A 2015 tax case involves the tax treatment of income remitted to the UK from a member of a Delaware LLC. Should it be taxed as partnership profits or dividends in the UK? HMRC's practice was to treat these LLCs as if they are companies.

This is a freeview 'At a glance' guide to Delaware LLCs and partnerships.

A Limited Liability Company (LLC) formed in the US state of Delaware is taxed transparently in the US so that its profits are taxed as the income of their members. In the UK these LLCs are treated as companies. This difference could create a tax advantage or a disadvantage depending on the interaction of Double Taxation Relief (DTR).

Delaware companies have a variety of other features. They are not subject to tax in the state of Delaware. The state also has a separate legal system and above all secrecy; company ownership is not publicly available for these corporations.

Tax case: George Anson v HMRC

Mr Anson was a participant in a Delaware LLC. He was at the relevant time non-domiciled in the UK and so was taxed on remittances. He remitted his income from the LLC. 

After making a discovery, HMRC sought to assess Mr Anson for tax on the basis that the income remitted from the LLC was taxable as a dividend. HMRC contended that in English law the LLC fell to be treated as 'opaque' so Mr Anson was not entitled to DTR for various federal taxes paid personally.

The First Tier Tribunal (FTT) thought hard about the conundrum and found that members of an LLC have interests akin to the interests of a Scottish partner, although both Mr Anson's barrister and HMRC had difficulty in deciding what the First Tier really thought.

Mr Justice Mann sitting at the Upper Tier Tribunal unpicked the FTT's decision and found that he did not agree. He thought that unlike a partnership the members of an LLC do not have an interest in its profits in 'any meaningful sense' and so the profits on which tax has been paid in the US are the profits of the LLC. He decided that Mr Anson is taxed on something different in the UK which were distributions from (or entitlement under) the LLC agreement.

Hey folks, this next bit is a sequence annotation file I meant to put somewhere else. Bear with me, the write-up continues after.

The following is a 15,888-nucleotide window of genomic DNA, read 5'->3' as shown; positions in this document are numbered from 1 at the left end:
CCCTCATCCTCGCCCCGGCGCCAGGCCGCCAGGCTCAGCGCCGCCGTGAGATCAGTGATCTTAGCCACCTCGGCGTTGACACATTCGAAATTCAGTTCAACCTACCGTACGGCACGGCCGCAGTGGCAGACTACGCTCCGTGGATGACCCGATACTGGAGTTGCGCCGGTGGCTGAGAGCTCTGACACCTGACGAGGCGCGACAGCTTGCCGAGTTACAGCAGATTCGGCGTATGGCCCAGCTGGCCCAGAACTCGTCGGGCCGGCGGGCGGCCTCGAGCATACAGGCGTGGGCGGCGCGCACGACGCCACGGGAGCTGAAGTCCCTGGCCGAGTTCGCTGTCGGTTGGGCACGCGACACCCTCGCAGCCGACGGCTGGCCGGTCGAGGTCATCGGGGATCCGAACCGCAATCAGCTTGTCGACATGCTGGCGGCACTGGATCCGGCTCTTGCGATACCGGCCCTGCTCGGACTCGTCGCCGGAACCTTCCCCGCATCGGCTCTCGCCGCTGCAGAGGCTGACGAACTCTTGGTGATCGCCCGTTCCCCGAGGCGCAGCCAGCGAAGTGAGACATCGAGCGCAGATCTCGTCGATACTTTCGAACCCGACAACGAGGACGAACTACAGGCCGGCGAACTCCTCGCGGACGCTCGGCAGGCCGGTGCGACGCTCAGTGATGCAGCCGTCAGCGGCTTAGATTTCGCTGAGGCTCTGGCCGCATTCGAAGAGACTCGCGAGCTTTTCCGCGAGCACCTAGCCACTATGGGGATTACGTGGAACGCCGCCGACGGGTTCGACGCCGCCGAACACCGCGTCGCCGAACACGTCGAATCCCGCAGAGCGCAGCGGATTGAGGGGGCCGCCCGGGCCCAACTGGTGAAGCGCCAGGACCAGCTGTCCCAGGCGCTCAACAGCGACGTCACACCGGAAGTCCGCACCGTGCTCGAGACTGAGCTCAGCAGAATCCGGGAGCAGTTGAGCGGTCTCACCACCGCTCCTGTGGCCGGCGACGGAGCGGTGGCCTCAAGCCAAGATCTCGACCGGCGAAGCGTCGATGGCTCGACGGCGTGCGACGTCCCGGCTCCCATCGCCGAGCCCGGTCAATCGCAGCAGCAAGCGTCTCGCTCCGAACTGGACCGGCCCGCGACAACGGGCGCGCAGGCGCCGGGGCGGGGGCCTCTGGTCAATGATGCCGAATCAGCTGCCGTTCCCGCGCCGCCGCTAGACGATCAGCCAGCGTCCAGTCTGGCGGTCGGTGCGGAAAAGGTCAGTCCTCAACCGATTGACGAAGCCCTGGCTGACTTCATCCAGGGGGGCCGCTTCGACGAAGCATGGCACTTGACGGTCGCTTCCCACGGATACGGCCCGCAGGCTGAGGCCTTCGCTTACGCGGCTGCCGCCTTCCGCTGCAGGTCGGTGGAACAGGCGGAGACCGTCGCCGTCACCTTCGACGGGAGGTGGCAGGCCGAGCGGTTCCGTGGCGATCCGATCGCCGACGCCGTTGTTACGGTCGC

Supreme Court decision

The Supreme Court stated that the ‘only relevant question’ was whether the income being taxed in both jurisdictions were one and the same. If so, then relief should be allowed. The Court found that the income referenced was the same and so relief should be allowed. It cited the fact that Mr Anson was entitled to and so taxed on the profits accruing to him in accordance with the LLC agreement.

The LLC was therefore held to be ‘fiscally transparent’ for UK tax purposes.  


The decision is at odds with established HMRC practice in respect of US (Delaware) LLCs and could have implications that practitioners should be aware of:

  • Clients with income from similar entities may be entitled to double tax relief.
  • Precedent may indicate a shift toward claiming relief first and awaiting HMRC challenge as this case sets a new precedent.
  • Wider-reaching implications where tax treatment in a foreign jurisdiction is inconsistent with legal entity: focus on the question of whether profits taxed are identical may indicate relief is due.

Allan Cinnamon, a cross-border expert, writing in Tax Adviser magazine notes that there may be other entities that have similarly been classed previously as opaque by HMRC, including LLCs in Anguilla, Isle of Man and Russia. Some other (non-Delaware) US LLCs may be taxed opaquely by their states and so tax credits may not be available.

HMRC Brief 15

Following the decision in Anson, HMRC published Brief 15 which stated that the facts of the Anson case were unique and that they would continue treating Delaware LLC's as opaque for UK tax purposes.  Anyone seeking to rely on the Anson decision would need to be considered on a case-by-case basis.

Further guidance on HMRC's view has since been published in HMRC's manuals at INTM180050.

External links

George Anson v HMRC [2015] UKSC 44

HMRC Brief 15